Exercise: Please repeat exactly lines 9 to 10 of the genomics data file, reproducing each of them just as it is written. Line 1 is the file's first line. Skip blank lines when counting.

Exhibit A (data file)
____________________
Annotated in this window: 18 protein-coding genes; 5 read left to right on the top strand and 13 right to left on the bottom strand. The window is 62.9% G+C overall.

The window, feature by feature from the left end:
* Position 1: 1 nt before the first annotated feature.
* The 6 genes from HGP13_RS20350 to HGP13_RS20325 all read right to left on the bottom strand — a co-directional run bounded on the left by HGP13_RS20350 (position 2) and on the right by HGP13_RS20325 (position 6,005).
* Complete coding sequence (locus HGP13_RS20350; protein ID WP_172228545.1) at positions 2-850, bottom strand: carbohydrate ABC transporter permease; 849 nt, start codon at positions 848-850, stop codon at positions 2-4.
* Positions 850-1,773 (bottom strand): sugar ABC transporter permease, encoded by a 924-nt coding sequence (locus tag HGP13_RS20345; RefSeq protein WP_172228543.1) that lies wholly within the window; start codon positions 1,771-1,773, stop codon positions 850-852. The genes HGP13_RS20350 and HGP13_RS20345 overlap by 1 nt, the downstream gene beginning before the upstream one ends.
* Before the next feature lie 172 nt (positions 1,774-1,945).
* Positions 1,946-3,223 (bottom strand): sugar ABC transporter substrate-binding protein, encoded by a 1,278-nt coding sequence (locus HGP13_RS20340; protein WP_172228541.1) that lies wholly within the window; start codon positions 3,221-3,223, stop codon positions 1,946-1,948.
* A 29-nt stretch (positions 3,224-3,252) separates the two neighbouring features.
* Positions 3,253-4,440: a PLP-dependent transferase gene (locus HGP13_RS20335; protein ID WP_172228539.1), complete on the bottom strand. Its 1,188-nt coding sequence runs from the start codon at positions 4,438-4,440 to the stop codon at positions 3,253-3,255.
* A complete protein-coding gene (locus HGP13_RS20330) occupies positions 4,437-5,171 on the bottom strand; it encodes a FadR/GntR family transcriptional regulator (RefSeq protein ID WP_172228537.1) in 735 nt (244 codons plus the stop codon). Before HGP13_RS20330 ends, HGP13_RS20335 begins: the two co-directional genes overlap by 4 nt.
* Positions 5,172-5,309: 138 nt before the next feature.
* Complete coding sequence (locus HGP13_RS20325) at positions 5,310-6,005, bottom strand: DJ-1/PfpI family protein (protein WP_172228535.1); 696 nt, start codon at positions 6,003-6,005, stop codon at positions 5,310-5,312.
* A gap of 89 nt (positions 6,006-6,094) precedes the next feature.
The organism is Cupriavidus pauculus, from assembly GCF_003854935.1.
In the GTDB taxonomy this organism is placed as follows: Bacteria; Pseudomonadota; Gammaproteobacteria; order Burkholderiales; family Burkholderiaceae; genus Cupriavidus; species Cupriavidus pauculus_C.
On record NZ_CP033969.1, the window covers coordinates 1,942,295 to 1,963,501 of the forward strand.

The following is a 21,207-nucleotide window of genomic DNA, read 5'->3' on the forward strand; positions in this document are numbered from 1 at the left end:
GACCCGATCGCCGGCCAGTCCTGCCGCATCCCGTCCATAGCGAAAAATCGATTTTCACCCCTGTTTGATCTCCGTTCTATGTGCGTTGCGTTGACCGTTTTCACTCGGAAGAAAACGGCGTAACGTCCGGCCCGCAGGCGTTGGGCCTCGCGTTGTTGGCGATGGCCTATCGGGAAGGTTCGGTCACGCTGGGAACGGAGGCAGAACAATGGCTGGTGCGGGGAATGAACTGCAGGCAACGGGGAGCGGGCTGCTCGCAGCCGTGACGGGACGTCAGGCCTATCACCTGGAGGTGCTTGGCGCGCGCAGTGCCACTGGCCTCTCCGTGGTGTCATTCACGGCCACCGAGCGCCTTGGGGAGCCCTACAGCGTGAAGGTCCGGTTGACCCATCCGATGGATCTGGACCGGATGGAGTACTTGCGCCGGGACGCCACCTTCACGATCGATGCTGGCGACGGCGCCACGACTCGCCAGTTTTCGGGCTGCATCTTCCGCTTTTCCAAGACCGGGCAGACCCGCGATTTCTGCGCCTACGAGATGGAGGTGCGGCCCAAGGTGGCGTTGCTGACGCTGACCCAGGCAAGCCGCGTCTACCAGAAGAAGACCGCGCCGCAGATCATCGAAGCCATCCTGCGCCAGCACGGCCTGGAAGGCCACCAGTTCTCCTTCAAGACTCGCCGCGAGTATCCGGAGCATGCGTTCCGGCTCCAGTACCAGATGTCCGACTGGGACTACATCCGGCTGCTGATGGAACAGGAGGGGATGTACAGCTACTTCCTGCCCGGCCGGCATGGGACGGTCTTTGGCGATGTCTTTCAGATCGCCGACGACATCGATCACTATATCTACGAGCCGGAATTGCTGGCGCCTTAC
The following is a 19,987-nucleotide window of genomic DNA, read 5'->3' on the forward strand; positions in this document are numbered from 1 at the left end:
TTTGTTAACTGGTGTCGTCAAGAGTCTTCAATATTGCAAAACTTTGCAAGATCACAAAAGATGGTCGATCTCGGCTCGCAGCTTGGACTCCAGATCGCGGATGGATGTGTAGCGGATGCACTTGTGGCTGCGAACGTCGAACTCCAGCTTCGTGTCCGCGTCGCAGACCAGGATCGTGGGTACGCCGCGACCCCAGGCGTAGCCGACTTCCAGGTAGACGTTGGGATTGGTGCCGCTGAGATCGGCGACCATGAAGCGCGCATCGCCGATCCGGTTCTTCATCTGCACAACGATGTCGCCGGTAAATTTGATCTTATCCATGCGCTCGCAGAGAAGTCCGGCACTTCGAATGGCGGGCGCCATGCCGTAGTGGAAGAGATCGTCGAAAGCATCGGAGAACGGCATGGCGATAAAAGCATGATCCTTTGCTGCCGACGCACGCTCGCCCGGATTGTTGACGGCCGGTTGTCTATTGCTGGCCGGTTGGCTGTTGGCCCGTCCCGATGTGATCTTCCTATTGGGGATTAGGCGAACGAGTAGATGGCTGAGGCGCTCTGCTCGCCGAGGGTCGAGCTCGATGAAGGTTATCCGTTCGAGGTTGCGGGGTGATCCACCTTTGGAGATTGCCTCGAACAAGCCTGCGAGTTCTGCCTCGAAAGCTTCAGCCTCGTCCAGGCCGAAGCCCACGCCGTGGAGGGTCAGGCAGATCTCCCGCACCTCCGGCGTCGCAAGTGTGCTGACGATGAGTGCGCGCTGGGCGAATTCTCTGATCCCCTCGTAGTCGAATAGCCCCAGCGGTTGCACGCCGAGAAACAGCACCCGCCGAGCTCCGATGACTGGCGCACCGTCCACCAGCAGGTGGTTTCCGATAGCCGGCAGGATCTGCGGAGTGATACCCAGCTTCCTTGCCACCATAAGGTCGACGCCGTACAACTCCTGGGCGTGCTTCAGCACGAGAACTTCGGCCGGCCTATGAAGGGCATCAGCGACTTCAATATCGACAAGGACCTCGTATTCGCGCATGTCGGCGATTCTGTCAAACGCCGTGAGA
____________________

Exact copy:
* A 29-nt stretch (positions 3,224-3,252) separates the two neighbouring features.
* Positions 3,253-4,440: a PLP-dependent transferase gene (locus HGP13_RS20335; protein ID WP_172228539.1), complete on the bottom strand. Its 1,188-nt coding sequence runs from the start codon at positions 4,438-4,440 to the stop codon at positions 3,253-3,255.